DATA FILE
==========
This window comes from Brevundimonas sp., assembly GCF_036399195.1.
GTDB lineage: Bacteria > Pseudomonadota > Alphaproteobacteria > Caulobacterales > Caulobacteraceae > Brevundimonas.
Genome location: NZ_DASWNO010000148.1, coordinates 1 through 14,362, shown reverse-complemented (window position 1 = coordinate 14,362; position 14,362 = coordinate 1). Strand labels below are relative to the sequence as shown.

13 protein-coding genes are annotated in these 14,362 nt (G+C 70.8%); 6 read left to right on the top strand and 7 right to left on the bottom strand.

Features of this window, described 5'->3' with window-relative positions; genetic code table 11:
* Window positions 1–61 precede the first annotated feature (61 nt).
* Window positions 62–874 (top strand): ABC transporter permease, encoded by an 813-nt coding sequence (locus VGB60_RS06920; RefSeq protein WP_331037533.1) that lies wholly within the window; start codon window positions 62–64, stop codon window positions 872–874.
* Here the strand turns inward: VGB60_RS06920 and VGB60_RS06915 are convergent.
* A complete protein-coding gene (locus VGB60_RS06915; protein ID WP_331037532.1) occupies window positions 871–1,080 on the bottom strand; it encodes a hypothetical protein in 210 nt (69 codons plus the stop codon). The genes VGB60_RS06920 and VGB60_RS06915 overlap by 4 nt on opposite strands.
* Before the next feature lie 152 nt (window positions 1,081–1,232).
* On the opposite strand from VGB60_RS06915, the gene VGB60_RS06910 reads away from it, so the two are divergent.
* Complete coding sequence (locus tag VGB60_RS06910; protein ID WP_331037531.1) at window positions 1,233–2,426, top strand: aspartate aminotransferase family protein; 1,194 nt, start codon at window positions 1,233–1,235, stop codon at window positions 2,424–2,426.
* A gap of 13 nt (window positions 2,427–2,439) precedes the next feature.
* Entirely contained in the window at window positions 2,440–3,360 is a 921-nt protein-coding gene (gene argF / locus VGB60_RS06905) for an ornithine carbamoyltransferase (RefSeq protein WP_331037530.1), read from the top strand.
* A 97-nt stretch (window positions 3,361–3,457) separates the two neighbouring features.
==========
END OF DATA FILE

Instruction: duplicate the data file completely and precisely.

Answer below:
This window comes from Brevundimonas sp., assembly GCF_036399195.1.
GTDB lineage: Bacteria > Pseudomonadota > Alphaproteobacteria > Caulobacterales > Caulobacteraceae > Brevundimonas.
Genome location: NZ_DASWNO010000148.1, coordinates 1 through 14,362, shown reverse-complemented (window position 1 = coordinate 14,362; position 14,362 = coordinate 1). Strand labels below are relative to the sequence as shown.

13 protein-coding genes are annotated in these 14,362 nt (G+C 70.8%); 6 read left to right on the top strand and 7 right to left on the bottom strand.

Features of this window, described 5'->3' with window-relative positions; genetic code table 11:
* Window positions 1–61 precede the first annotated feature (61 nt).
* Window positions 62–874 (top strand): ABC transporter permease, encoded by an 813-nt coding sequence (locus VGB60_RS06920; RefSeq protein WP_331037533.1) that lies wholly within the window; start codon window positions 62–64, stop codon window positions 872–874.
* Here the strand turns inward: VGB60_RS06920 and VGB60_RS06915 are convergent.
* A complete protein-coding gene (locus VGB60_RS06915; protein ID WP_331037532.1) occupies window positions 871–1,080 on the bottom strand; it encodes a hypothetical protein in 210 nt (69 codons plus the stop codon). The genes VGB60_RS06920 and VGB60_RS06915 overlap by 4 nt on opposite strands.
* Before the next feature lie 152 nt (window positions 1,081–1,232).
* On the opposite strand from VGB60_RS06915, the gene VGB60_RS06910 reads away from it, so the two are divergent.
* Complete coding sequence (locus tag VGB60_RS06910; protein ID WP_331037531.1) at window positions 1,233–2,426, top strand: aspartate aminotransferase family protein; 1,194 nt, start codon at window positions 1,233–1,235, stop codon at window positions 2,424–2,426.
* A gap of 13 nt (window positions 2,427–2,439) precedes the next feature.
* Entirely contained in the window at window positions 2,440–3,360 is a 921-nt protein-coding gene (gene argF / locus VGB60_RS06905) for an ornithine carbamoyltransferase (RefSeq protein WP_331037530.1), read from the top strand.
* A 97-nt stretch (window positions 3,361–3,457) separates the two neighbouring features.